The Health Resource and Service Administration’s (HRSA) 2010 guidance, which allowed hospitals to use an unlimited number of neighborhood pharmacies to fill 340B prescriptions, was premised on the expectation that entities contracting with multiple pharmacies would not increase the risk of 2 illegal activities: (1) diversion of 340B medicines to persons who are not eligible to receive them, and (2) permitting manufacturers to be charged duplicate Medicaid and 340B discounts for the same drug. HRSA further assumed that entities contracting with multiple pharmacies would adhere to certain program integrity standards. Independent reports by the Government Accounting Office and the HHS Office of Inspector General call into question whether these expectations are being met.3One issue is that the program allows hospitals to use the discounted drugs to treat not only poor patients but also those covered by Medicare or private insurance.
The Berkeley Research Group conducted an analysis of the 2014 contract pharmacy network of 10 hospitals in 10 different cities that participate in 340B, based on their disproportionate share hospital percentage and their having 50 or more contract pharmacies. The location of each contract pharmacy was classified by the median income of the zip code tabulation area in which the pharmacy was located. Among these 10 hospitals’ contract pharmacy networks, 1050 pharmacies were identified. The analysis found there are many more contract pharmacies in areas with median incomes above 400% of the poverty level than at or below 200% of the poverty level. Of the 1050 contract pharmacies, only 16% were located in areas with a median income at or below 200% of the poverty level for a family of 3.3
The irony of the contract pharmacy program is that it is supposed to make it more convenient for patients of covered entities to access 340B drugs, but that does not mean that pharmacies provide such patients with discounts on drugs purchased under the 340B program. Insured patients of covered entities do not benefit from 340B prices when their prescriptions are filled by contract pharmacies—health plans pay pharmacies the rate established by agreement between the plan or its pharmacy benefit manager and the pharmacy. And although uninsured patients often receive free or discounted drugs from covered entities’ in-house pharmacies, retail pharmacies typically charge cash payers a higher rate than their insured customers. Consequently, the most vulnerable patients of covered entities may pay more when they take their prescriptions to their community pharmacies.4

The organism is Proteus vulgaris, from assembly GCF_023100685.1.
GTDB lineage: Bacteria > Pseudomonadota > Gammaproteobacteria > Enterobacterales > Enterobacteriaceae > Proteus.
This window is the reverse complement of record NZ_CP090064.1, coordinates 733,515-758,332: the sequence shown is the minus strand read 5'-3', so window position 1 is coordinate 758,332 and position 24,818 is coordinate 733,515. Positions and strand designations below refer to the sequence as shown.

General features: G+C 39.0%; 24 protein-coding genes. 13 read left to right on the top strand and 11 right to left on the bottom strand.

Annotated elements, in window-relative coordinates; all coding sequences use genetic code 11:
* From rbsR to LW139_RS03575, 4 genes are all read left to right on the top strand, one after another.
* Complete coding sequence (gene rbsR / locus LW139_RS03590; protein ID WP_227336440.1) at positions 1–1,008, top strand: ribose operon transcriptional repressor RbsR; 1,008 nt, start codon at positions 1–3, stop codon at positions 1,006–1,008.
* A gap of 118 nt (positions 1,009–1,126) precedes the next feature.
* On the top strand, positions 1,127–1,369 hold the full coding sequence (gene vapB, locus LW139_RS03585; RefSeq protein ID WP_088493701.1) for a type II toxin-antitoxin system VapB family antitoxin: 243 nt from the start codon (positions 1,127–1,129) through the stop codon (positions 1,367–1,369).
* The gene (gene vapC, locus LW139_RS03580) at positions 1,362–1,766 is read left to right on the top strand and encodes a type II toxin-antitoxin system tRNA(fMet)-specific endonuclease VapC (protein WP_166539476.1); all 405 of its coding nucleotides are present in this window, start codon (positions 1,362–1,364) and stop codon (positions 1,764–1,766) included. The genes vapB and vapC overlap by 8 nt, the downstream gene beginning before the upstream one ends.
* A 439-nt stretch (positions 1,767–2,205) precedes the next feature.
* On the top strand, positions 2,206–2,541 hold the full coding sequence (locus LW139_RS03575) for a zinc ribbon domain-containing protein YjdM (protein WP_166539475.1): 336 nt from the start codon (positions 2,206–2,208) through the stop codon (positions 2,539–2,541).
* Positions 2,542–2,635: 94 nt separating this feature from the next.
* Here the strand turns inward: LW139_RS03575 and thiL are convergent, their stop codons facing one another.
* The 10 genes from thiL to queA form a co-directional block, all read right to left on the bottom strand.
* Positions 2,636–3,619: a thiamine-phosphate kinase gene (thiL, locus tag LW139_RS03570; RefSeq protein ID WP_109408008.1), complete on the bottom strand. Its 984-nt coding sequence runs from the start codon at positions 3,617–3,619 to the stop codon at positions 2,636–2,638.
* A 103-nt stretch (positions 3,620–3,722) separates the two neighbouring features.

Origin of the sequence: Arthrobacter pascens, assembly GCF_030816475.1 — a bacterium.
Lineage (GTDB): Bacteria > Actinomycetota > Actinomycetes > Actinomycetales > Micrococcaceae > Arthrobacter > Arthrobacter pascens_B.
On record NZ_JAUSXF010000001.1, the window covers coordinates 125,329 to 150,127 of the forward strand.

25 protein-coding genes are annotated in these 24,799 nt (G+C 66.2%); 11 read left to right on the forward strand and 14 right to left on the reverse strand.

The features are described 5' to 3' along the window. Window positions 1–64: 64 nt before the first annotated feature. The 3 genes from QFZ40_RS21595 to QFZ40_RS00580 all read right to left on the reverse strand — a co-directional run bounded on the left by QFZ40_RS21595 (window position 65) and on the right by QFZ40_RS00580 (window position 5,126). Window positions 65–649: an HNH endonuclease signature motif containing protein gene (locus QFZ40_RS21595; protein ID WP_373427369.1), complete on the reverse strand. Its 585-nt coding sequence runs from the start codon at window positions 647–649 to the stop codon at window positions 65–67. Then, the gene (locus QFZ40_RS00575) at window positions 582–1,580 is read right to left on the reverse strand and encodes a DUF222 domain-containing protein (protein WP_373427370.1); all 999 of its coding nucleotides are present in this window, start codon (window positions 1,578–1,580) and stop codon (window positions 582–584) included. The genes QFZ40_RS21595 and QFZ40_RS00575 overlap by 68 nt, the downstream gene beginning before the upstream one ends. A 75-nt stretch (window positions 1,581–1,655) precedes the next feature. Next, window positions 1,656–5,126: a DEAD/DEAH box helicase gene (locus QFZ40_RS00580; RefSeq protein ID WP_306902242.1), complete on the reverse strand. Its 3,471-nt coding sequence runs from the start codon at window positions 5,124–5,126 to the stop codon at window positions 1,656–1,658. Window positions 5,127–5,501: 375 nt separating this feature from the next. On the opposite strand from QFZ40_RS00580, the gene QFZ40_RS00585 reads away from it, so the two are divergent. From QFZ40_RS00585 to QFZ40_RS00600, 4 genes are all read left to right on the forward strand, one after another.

It may be that passing 340B savings to uninsured patients can create operational challenges for contract pharmacies; these pharmacies are also commercial ventures and may have little business reason to adjust their operations to identify 340B prescriptions before the drugs are dispensed. Pharmacies often participate in this program only to the extent that the administrative fee or share of the resale price for 340B drugs (deducted from the amount remitted to the covered entity) is more profitable than the sale of their own stock. For example, contract pharmacy arrangements sometimes omit prescriptions of generic drugs because the retail margin over cost is greater than brand drugs. As a result, the parties to contract pharmacy arrangements may profit more on the resale of 340B drugs to an uninsured patient—who is charged a higher cash rate—than they would on the resale to a patient covered by insurance, which pays the pharmacy a lower negotiated rate.4
So often, a program is created that seems to be doing the right thing for the right people. And yet, so often, we find that although the intent was a good one, the implementation enables chicanery or more. The 340B program is a prime example.
As we go to press, the Medicare Payment Advisory Commission (MedPac) has been proposing changes to Congress that will include pay rates for hospitals and clearly defining which patients are eligible for 340B drugs.
A corporate and magazine scribe, Nan Myers writes frequently about health care.